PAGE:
I was hoping to do a lot more reading over break, along with job applications and sewing projects. But since I decided last-minute to take a CLEP test, a lot of my free time was spent studying. My application and sewing plans went out the window, but I squeezed in a little time here and there to pick up a few books. Here’s a rundown of what I did get to read.
My mom and I both enjoy watching HGTV, and Fixer Upper is our favorite. I got this for my mom for Christmas, and read it after she was done (although the temptation to read it before Christmas was strong). It was worth the wait though, because it was wonderful. It’s a quick, light, often funny read, and it really shows how to maintain a healthy relationship when times get tough. It makes me want to get into flipping houses (but that’s nothing new). Even if you’ve never watched the show, the Gaines’ have such an interesting life there’s got to be something in there you’ll enjoy.
This. Is. Incredible. In case you don’t know, Diane Guerrero is an actress in Orange is the New Black and Jane the Virgin (among other things). This book is her story about growing up after both her parents were deported. It’s honest and raw, and completely disproves bad stereotypes about Latino immigrants. I cannot say enough good things about this book or about Guerrero. Read as part of my goal to read more diverse authors.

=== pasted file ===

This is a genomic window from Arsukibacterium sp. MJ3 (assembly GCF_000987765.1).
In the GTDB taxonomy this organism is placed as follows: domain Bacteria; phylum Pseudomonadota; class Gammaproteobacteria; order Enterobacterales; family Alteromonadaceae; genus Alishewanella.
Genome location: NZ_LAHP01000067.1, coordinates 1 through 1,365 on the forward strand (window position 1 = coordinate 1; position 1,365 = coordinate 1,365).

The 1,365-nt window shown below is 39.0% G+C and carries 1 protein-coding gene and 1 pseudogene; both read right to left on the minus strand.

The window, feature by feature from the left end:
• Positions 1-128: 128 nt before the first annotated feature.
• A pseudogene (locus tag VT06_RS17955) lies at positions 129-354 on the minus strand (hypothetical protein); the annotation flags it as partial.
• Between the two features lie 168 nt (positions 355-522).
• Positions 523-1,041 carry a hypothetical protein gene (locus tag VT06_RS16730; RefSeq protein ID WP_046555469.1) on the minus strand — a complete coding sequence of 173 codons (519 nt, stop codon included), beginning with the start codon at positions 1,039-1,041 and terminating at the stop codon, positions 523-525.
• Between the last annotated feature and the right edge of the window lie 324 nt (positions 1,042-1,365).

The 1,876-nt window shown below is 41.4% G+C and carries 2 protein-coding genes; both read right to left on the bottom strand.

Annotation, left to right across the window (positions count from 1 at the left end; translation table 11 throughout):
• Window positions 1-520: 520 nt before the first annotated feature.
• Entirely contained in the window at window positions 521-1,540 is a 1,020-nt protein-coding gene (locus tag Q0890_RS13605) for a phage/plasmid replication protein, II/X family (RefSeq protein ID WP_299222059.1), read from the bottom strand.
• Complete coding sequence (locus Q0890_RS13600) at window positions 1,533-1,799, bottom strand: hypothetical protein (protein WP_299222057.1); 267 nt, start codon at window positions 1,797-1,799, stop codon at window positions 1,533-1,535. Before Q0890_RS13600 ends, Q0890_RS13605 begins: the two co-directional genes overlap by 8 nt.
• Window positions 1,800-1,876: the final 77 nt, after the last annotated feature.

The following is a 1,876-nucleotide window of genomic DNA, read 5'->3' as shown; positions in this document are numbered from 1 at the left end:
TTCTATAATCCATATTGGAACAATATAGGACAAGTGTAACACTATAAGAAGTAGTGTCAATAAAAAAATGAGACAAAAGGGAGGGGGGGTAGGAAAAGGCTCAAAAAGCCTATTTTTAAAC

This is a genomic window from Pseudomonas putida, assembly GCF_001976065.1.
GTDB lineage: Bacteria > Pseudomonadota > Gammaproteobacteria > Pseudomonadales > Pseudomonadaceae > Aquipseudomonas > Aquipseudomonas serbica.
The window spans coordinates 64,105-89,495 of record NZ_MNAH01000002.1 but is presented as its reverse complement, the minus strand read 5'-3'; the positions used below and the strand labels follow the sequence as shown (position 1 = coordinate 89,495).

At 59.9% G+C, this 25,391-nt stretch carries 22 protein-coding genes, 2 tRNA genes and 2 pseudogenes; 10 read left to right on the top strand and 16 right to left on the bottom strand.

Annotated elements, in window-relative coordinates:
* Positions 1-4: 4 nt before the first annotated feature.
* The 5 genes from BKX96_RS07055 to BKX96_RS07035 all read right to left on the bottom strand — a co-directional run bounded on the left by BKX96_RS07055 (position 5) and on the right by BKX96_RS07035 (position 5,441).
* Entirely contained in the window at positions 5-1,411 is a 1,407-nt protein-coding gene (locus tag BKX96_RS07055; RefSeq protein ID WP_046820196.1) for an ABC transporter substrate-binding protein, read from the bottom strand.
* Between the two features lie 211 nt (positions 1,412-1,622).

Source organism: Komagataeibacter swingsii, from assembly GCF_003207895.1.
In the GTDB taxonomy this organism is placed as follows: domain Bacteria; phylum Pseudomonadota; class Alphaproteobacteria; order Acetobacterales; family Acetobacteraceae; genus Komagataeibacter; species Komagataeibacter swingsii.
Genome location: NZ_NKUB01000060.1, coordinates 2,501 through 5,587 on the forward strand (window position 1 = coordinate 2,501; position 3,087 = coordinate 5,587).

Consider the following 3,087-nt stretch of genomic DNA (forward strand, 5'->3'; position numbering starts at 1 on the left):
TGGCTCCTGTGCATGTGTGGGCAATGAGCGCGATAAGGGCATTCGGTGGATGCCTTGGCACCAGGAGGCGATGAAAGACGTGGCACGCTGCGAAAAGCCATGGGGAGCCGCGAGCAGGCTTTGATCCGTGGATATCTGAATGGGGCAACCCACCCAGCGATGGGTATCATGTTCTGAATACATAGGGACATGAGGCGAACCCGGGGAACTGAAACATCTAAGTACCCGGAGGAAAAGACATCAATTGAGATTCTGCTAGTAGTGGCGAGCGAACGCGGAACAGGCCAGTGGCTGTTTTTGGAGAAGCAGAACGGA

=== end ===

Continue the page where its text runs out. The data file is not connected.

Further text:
I borrowed this from the library to ease back into Spanish. It’s a translation of Stevenson’s book Outback, and it would be a perfect challenge for an intermediate Spanish student. As a middle grade novel, the vocabulary and verb tenses are fairly simple, as is the story. It’s supposed to be a survival/adventure novel, but there wasn’t as much of that as there was setup. Also, the character of Mel, a researcher, felt a little one-sided. However, I loved the ending — spoiler alert: the two main characters did not get together romantically at the end, and the whole book has underlying themes about dealing with depression and illness while not being too heavy.
This floated around on the blogosphere for a long time, and I finally got my hands on a copy. I really wanted to like this book, but in the end I don’t think it was worth all the hype. It was a lot of philosophy and not a lot of character development. It was such an interesting concept and story, but nothin really got resolved — we never find out how or whether the MC pays his invoice. Maybe I’m missing the point, and it never meant to be just a novel — maybe it was meant as more of a social commentary, like Animal Farm. But at least Animal Farm resolved somewhat.
This is a retelling of Shakespeare’s King Lear, which I’ve never read. I was vaguely familiar with the plot, but this novel would’ve been enjoyable even if I wasn’t. Set in Barbados, it deals with family drama, racism, favoritism, greed, and jealousy. While not one I would likely return to (unless I read King Lear first), Nuñez’s style is easy to read and she is an admirable storyteller. Read as part of my goal to read more diverse authors.
Ugh! The Invoice is art! Yes, social commentary; Yes, unresolved; but I would have trouble finding another book that put me into such a deep, introspective rumination. Possibly, I was already questioning happiness, and this book gave me clarity. Regardless, it’s such a quick read, I feel it’s at least worth the (minimal) effort.
I plan to read Even in Paradise. A Thousand Acres by Jane Smiley (also a retelling of Lear) is another book that really stuck with me.
Keep reviewing. Love them.
I admit it was very well written. Just not quite what I wanted it to be. And thanks!